It’s evident by now, if it wasn’t already, that the man who gave us the Terminator movies, Aliens, The Abyss, Titanic and, um, Piranha II: The Spawning paints in ridiculously broad strokes. Yes, James Cameron tries to reinvent the wheel with each new effort, which isn’t a knock on the writer-director’s apparent preference for groundbreaking special effects over all else. But his narratives are bare-boned, reduced to the basic elements of action and performance. At their best, they come off like Neanderthal cave drawings, the captivating scribblings of an artist whose constant goal is to build a world—and an accompanying, society-influencing myth—from the ground up.
The much-hyped sci-fi actioner Avatar is the perfect showcase for Cameron’s strengths...and his flaws. Every vista in the film’s fictional setting—a lushly forested moon named Pandora, light years from an environmentally decimated Earth—was created in a computer. Pre-release spin suggested that this alien otherworld, populated by tall, blue-skinned creatures called Na’vi and now ground zero for greedy human encroachment, was so photorealistic it was as if Cameron truly hauled cast and crew to some distant galaxy. Although, in truth, it all looks artificial (half immersive video game; half astonishingly animated giant Smurf epic), that’s not necessarily a bad thing.
From the get-go, Cameron sets up a sharp distinction between the human and Na’vi milieus. His protagonist, a paraplegic Marine named Jake Sully (Worthington), is ordered to infiltrate one of the indigenous tribe’s villages by climbing into a kind of fairy-tale sleeping chamber and linking with a human-alien hybrid called an avatar. Whenever he awakens in this surrogate, with a fully mobile body, Jake’s surroundings seem to gain color and vivacity. Pandora’s sumptuous scenery and Sully’s budding love affair with a female Na’vi warrior, Neytiri (Saldana), slowly take root before his sympathies start to shift. This is a dream world that, the longer he spends in it, starts to become his preferred reality.
It’s a subtle and canny bit of manipulation on Cameron’s part to make his character and his audience long for computerized fakery over the recognizably real. He stacks the deck by having most of the human-only characters act like comic-strip exaggerations of military and corporate might—Stephen Lang’s scarred warmonger and Giovanni Ribisi’s weasely capitalist middleman being the most explicit examples—and it’s in this respect that Avatar annoys. Like Billy Zane’s hootable Titanic cockblocker, Cameron’s villains are airless miscreants, given to mock-relevant, cartoon-bubble pronouncements about “shock and awe” and “fighting terror with terror.” To be fair, few of the characters ever speak above the level of playground sound bites (what, no room for “Let’s roll!” James?), but that still doesn’t excuse Cameron’s indulgent habit of shortcutting characterization in order to make facile points.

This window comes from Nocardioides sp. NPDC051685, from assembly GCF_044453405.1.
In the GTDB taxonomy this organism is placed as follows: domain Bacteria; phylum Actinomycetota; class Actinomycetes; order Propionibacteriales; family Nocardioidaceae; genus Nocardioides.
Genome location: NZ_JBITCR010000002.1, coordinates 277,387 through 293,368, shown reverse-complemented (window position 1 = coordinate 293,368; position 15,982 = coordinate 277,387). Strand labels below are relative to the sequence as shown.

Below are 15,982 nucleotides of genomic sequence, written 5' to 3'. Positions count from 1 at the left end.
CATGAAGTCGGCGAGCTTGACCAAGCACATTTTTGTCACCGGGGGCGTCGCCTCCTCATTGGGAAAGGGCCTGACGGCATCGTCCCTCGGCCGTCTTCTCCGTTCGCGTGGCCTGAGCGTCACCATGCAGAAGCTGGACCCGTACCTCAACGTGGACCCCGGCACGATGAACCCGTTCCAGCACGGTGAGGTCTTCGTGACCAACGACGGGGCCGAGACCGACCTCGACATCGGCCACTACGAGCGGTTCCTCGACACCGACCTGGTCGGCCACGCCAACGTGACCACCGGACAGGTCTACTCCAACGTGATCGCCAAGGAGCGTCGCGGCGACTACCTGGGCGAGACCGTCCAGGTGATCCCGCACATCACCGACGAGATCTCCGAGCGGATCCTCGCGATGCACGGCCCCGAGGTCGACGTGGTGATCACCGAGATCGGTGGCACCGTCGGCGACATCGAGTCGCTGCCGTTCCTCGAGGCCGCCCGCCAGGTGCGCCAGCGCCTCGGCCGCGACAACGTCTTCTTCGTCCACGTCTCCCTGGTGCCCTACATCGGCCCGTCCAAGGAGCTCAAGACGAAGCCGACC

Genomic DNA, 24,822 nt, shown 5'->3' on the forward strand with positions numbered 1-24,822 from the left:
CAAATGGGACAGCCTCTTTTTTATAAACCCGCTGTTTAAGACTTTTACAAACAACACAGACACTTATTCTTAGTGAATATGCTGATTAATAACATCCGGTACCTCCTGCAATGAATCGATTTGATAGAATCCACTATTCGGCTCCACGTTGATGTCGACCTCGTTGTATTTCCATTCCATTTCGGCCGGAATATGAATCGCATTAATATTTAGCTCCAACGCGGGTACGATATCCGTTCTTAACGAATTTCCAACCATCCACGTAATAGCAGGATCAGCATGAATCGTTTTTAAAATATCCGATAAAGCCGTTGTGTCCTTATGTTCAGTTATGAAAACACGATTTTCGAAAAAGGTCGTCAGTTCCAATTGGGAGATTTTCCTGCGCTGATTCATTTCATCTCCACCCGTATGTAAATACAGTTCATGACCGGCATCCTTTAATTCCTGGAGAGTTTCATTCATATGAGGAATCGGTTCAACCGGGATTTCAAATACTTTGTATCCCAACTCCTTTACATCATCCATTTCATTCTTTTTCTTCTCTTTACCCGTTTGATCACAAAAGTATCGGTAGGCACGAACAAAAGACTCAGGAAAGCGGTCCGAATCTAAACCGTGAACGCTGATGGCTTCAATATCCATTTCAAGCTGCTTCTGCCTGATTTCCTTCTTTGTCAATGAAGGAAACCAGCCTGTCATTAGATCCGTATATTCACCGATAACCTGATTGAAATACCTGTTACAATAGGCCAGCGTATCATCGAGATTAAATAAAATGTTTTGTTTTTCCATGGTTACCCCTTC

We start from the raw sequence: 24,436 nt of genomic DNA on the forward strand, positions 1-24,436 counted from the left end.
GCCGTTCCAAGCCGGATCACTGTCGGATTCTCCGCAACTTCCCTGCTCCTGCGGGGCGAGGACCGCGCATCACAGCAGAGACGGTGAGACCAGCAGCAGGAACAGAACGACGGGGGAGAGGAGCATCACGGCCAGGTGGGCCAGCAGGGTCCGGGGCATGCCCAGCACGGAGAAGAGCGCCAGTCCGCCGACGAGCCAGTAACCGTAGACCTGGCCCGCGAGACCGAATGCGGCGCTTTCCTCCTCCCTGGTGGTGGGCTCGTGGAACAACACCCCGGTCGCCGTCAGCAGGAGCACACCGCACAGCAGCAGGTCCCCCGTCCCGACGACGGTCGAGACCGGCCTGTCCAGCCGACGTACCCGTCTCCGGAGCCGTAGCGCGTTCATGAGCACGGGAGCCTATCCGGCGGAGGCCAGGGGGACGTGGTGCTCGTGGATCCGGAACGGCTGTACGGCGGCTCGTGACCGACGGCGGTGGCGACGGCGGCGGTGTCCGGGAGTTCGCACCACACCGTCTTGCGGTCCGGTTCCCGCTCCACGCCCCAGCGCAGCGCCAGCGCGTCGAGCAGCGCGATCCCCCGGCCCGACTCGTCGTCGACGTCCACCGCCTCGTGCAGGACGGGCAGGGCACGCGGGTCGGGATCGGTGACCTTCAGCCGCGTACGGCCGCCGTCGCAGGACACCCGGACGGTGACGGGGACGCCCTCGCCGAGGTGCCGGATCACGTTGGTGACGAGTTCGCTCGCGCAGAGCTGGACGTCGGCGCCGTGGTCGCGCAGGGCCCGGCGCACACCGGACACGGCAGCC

[SPOILER ALERT: A crucial plot point is revealed in two paragraphs.]
Then again, maybe such concerns are for skowngs (that’s Na’vi for “morons”). We’re here to see spectacle, after all, and Cameron more than delivers the goods: Flora and fauna glow with a mesmerizing translucence; strange and bizarre creatures appear at every turn (the Hammerhead Titanothere, a rumbling, rhinoceros-like beastie, is a personal favorite). Best of all, the Na’vi have a freedom of movement and expression that belies their motion-capture origins. They seem genuinely alive and distinct, especially in the case of a village matriarch (CCH Pounder) whose bawling breakdown after the destruction of a sacred Na’vi tree is as moving a computer-assisted display as Bob Cratchit’s bloodshot-eyes lament over Tiny Tim in Robert Zemeckis’s A Christmas Carol.
Cameron may be a tech-head, but he has a pleasantly corny, emotive soul that shines through whenever his toys don’t get the best of him. Avatar, thankfully, has no equivalent to those digital extras in Titanic whose sole purpose was to take head-over-heel plunges after colliding with sinking-ship bric-a-brac. Maybe not being bound by history or Earthly reality freed Cameron, allowing him to engage his cybernetic Eden (those towering waterfalls! those floating mountains!) with a curious back-to-nature reverence. It’s more than a little disconcerting that the film’s manufactured landscapes—with Jake Sully acting as their destined-to-be-reborn pantheistic savior—have a comparable weight to the most rugged terrain of our own great outdoors. The question lingers as the movie comes to its triumphant body-swapping close: Is this a pro-environment parable or a prophecy of virtual realities yet to come? Cameron’s new world may very well be a verdant Matrix.
Avatar opens Fri 18.
Watch the trailer